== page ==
As he celebrates winning greater control over Japan’s government, Prime Minister Shinzo Abe can also take satisfaction in taming the world’s second-biggest sovereign debt market.
Sixty-day historical volatility in Japanese government bonds slid 91 basis points in the past month to 3.03 percent, the lowest among 25 markets tracked by Bloomberg and the European Federation of Financial Analysts Societies. All other sovereigns saw an increase in price swings as investors speculated on a possible exit from monetary stimulus by the U.S. Federal Reserve. The equivalent gauge for Treasuries jumped 1.1 percentage points to 4.86 percent.
Abe’s ruling coalition, which won a majority in the upper house election yesterday, needs to keep a lid on 10-year yields that reached a one-year high of 1 percent on May 23 because debt equals 245 percent of economic output. Bank of Japan Governor Haruhiko Kuroda tamed volatility by increasing the frequency of bond-buying operations and starting regular meetings with market participants.
“Higher volatility means a higher risk premium, which tends to drive up yields further than they really should be,” said Shinji Hiramatsu, a senior investment manager in Tokyo at Sompo Japan Nipponkoa Asset Management Co., which oversees the equivalent of $9.4 billion. “For the BOJ, economic growth and faster inflation are acceptable reasons for yields to rise, but the risk premium shouldn’t be.”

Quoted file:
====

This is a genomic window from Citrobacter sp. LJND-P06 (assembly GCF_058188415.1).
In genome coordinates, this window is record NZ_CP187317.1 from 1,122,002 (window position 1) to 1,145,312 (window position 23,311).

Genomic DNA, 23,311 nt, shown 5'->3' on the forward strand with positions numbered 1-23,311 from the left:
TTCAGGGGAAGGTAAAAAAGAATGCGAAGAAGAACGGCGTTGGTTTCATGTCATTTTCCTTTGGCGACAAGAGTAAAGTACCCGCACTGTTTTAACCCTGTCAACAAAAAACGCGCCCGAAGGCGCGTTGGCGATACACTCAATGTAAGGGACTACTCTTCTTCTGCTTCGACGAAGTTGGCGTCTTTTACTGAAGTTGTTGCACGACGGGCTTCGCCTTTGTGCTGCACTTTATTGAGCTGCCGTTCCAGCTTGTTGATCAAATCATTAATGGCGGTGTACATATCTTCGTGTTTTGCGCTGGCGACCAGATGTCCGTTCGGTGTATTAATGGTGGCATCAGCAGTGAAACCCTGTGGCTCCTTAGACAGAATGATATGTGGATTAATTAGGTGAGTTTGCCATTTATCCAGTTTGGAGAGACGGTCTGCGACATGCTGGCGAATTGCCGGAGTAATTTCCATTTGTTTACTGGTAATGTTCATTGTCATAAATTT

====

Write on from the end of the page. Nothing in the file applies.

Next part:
Abe’s Liberal Democratic Party and its coalition partner New Komeito will have at least 133 of the 242 seats in the upper house, according to estimates by state broadcaster NHK. That will give the coalition control of both houses for the first time since 2007.
The BOJ doubled monthly bond buying to more than 7 trillion yen ($70 billion) in April, after Abe urged the central bank to take steps to overcome 15 years of deflation and achieve 2 percent annual price gains in two years. One year of purchases amount to more than half of the JGBs that the government plans to sell in the fiscal year started April 1.
JGB volatility peaked at a five-year high of 3.98 percent on June 25. It declined as the BOJ increased the frequency of its debt buying to about 10 times a month from 8 times, detailing the amounts and maturities of its intended purchases before the operations. The central bank also holds regular meetings with investors and traders, with the next gathering scheduled for July 24.
Kuroda said after a July 10-11 policy meeting that the BOJ’s bond purchases were lowering volatility and reducing risk premiums.
The yield on the benchmark 10-year note completed a two-week decline on July 19 for the first time since March 22, falling five basis points, or 0.05 percentage point, to 0.805 percent. The yield was at 0.8 percent today. That’s the lowest 10-year rate in the world, with Switzerland coming next at about 0.98 percent.
Elsewhere in Japan’s credit markets, Tokyo-based Sega Sammy Holdings Inc. sold 5 billion yen each of three-year, 0.493 percent notes and five-year, 0.732 percent bonds, according to data compiled by Bloomberg.